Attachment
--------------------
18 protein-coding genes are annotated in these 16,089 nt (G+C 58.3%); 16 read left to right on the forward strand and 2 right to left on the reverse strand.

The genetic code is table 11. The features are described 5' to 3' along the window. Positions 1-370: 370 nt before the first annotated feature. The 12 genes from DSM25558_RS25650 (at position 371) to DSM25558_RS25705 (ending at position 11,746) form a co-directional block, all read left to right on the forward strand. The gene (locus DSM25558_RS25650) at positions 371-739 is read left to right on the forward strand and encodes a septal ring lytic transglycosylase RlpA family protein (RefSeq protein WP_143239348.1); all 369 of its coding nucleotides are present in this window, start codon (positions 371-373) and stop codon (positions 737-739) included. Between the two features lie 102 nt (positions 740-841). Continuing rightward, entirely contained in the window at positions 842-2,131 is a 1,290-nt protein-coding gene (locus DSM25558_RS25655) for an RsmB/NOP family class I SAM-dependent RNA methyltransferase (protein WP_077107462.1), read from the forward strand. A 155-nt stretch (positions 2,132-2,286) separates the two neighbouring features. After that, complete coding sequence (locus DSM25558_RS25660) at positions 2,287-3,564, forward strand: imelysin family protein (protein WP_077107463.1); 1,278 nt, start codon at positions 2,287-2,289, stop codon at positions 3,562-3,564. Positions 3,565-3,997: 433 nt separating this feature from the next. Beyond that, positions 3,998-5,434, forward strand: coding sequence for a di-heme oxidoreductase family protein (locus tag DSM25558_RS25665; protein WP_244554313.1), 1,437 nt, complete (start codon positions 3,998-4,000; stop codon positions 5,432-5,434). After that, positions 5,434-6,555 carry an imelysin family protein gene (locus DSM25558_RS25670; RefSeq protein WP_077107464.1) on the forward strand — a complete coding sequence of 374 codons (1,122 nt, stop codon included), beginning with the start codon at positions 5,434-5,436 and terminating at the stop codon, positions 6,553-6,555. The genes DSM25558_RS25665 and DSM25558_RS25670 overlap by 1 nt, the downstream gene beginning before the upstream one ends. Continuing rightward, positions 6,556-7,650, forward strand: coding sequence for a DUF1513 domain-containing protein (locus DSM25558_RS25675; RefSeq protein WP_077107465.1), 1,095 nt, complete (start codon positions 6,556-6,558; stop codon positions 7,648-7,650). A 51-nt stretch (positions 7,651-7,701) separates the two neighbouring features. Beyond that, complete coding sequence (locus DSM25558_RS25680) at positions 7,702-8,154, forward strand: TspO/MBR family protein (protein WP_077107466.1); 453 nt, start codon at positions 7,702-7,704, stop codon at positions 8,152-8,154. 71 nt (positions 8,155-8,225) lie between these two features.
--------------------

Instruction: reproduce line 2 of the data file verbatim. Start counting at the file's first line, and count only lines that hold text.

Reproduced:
The genetic code is table 11. The features are described 5' to 3' along the window. Positions 1-370: 370 nt before the first annotated feature. The 12 genes from DSM25558_RS25650 (at position 371) to DSM25558_RS25705 (ending at position 11,746) form a co-directional block, all read left to right on the forward strand. The gene (locus DSM25558_RS25650) at positions 371-739 is read left to right on the forward strand and encodes a septal ring lytic transglycosylase RlpA family protein (RefSeq protein WP_143239348.1); all 369 of its coding nucleotides are present in this window, start codon (positions 371-373) and stop codon (positions 737-739) included. Between the two features lie 102 nt (positions 740-841). Continuing rightward, entirely contained in the window at positions 842-2,131 is a 1,290-nt protein-coding gene (locus DSM25558_RS25655) for an RsmB/NOP family class I SAM-dependent RNA methyltransferase (protein WP_077107462.1), read from the forward strand. A 155-nt stretch (positions 2,132-2,286) separates the two neighbouring features. After that, complete coding sequence (locus DSM25558_RS25660) at positions 2,287-3,564, forward strand: imelysin family protein (protein WP_077107463.1); 1,278 nt, start codon at positions 2,287-2,289, stop codon at positions 3,562-3,564. Positions 3,565-3,997: 433 nt separating this feature from the next. Beyond that, positions 3,998-5,434, forward strand: coding sequence for a di-heme oxidoreductase family protein (locus tag DSM25558_RS25665; protein WP_244554313.1), 1,437 nt, complete (start codon positions 3,998-4,000; stop codon positions 5,432-5,434). After that, positions 5,434-6,555 carry an imelysin family protein gene (locus DSM25558_RS25670; RefSeq protein WP_077107464.1) on the forward strand — a complete coding sequence of 374 codons (1,122 nt, stop codon included), beginning with the start codon at positions 5,434-5,436 and terminating at the stop codon, positions 6,553-6,555. The genes DSM25558_RS25665 and DSM25558_RS25670 overlap by 1 nt, the downstream gene beginning before the upstream one ends. Continuing rightward, positions 6,556-7,650, forward strand: coding sequence for a DUF1513 domain-containing protein (locus DSM25558_RS25675; RefSeq protein WP_077107465.1), 1,095 nt, complete (start codon positions 6,556-6,558; stop codon positions 7,648-7,650). A 51-nt stretch (positions 7,651-7,701) separates the two neighbouring features. Beyond that, complete coding sequence (locus DSM25558_RS25680) at positions 7,702-8,154, forward strand: TspO/MBR family protein (protein WP_077107466.1); 453 nt, start codon at positions 7,702-7,704, stop codon at positions 8,152-8,154. 71 nt (positions 8,155-8,225) lie between these two features.